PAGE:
Sudbury/Ipswich: Family’s fundraising effort for childrens’ ward
13:09 26 November 2012
LIFE for seriously ill children on a hospital ward is set to become a little brighter, thanks to the fundraising efforts of a Suffolk family.
Ipswich tot Amber Rae Kidd-Stanton, who was diagnosed with a life-threatening brain tumour in February, is currently making good progress after undergoing four operations at Addenbrooke’s Hospital, in Cambridge.
Her parents Michala and Matt were so impressed with the care their daughter received on the ‘C2’ children’s oncology and haematology ward, they embarked on a campaign to raise money for the unit. In July, they held a fundraising event with an auction and raffle at Stoke by Nayland Hotel, with an initial target of £2,500 in mind.
Mrs Kidd-Stanton said they were overwhelmed by the amount of support their campaign had attracted, which resulted in a total of £8,000 raised on the day.
Amber’s grandma Maria Robins – who lives in Great Waldingfield and works at Greggs bakery, in Sudbury – wanted to contribute. So along with her colleagues at the store, she undertook a series of fundraising challenges, including “rowing” the distance to the London Olympics on a rowing machine.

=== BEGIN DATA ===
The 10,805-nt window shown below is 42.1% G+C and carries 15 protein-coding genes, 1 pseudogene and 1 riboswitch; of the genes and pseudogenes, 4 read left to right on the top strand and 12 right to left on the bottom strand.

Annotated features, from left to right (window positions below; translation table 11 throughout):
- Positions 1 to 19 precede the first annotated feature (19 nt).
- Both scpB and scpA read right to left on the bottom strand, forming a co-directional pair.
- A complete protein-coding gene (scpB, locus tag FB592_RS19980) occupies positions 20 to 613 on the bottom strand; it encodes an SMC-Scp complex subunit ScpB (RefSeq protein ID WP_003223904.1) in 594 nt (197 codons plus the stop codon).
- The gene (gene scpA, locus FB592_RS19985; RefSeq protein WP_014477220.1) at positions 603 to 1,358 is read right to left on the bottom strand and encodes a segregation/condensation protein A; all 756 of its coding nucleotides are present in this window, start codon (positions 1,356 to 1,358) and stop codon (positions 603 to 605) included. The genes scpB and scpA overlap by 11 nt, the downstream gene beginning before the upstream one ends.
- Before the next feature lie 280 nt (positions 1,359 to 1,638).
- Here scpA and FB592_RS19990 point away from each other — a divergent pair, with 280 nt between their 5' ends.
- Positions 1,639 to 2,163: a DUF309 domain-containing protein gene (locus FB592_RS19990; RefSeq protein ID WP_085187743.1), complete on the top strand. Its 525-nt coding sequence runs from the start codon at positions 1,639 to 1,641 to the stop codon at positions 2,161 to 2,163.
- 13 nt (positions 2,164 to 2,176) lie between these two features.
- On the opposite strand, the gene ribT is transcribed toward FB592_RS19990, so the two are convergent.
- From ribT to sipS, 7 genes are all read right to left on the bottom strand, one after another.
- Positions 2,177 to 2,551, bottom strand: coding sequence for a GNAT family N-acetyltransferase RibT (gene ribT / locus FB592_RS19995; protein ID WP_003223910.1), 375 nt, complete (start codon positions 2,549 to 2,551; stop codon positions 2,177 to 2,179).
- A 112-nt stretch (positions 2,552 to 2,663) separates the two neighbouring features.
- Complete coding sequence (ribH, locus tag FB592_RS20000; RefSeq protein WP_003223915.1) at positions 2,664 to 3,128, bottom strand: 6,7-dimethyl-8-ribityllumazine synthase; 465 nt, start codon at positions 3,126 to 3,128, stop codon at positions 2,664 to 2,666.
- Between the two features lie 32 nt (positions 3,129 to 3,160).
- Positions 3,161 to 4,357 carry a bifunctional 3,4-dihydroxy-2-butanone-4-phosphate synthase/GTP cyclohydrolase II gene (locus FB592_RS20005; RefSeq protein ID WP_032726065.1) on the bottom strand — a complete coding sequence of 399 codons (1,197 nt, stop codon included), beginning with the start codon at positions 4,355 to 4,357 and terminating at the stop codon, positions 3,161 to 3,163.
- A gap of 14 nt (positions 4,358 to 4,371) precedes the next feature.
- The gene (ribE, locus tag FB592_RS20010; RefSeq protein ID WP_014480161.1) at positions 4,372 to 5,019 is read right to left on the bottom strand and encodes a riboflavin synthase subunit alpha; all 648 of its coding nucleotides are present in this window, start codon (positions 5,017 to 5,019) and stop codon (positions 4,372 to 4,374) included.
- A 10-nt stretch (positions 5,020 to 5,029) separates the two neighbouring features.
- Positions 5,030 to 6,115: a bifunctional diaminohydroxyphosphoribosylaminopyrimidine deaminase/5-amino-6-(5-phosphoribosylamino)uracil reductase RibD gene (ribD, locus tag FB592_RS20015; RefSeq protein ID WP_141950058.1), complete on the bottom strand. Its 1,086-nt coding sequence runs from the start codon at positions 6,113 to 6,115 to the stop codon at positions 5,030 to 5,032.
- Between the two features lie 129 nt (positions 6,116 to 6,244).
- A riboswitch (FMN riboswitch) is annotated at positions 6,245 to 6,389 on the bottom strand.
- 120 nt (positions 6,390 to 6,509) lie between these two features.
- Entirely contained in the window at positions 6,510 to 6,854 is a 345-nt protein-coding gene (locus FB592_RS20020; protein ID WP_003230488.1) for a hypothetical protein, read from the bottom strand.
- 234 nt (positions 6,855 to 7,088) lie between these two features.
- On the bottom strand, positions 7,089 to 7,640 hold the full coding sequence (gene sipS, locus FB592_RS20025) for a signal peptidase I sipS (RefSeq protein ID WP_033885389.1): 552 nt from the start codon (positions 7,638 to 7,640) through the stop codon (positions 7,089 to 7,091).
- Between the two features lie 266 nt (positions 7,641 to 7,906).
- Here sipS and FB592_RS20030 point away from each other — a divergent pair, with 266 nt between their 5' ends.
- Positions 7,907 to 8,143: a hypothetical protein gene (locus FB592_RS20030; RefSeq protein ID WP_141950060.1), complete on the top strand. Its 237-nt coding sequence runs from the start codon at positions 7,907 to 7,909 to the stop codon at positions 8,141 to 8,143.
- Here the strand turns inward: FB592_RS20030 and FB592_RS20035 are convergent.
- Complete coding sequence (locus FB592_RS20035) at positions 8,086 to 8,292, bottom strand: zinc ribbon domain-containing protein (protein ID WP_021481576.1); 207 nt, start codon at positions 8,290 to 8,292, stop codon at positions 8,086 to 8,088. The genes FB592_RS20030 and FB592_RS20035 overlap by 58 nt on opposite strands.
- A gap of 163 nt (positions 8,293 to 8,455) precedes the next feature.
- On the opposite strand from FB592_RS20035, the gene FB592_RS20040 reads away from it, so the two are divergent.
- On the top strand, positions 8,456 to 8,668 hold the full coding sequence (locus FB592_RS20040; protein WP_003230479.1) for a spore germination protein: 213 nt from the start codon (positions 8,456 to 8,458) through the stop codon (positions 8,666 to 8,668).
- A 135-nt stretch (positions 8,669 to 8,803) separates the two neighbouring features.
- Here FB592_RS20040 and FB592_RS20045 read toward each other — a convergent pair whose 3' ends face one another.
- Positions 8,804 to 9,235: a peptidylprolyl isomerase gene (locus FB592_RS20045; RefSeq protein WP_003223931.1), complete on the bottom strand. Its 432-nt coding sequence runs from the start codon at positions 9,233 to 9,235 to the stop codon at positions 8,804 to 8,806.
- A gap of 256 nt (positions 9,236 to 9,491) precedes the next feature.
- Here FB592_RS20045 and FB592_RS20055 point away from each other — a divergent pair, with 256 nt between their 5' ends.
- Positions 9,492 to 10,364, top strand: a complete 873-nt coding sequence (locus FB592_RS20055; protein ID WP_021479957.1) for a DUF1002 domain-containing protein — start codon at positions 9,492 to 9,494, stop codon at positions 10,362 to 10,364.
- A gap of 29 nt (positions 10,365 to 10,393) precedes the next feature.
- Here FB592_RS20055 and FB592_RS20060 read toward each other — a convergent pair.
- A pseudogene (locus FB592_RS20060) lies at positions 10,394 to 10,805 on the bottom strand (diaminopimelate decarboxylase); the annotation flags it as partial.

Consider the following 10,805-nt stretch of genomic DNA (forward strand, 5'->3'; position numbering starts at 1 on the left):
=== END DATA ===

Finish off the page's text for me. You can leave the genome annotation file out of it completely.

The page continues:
And the family including two-year-old Amber’s sister Maddison, five, and her aunt Melanie Ashby, from Colchester, converged on Greggs last week to collect a cheque for £250. Earlier this year, the store donated £500 of vouchers for the raffle.
Mrs Robins said: “When Amber came out of hospital we decided we wanted to do something for the ward because they were so good to her. Because the children have to be kept in a sterile environment, they are restricted to the ward so the hospital’s play team intends to use the money to create an ‘outdoor’ area on the ward.
“Considering how tight things are financially for most people at the moment, we continue to be amazed at how much money has kept trickling in since the event in summer.”
Mrs Kidd-Stanton said the C2 team had gone “above and beyond” what was expected of them.
She added: “On the days when Amber couldn’t get out of bed, they brought her new toys every day and they were available to answer our questions whenever we needed them to.”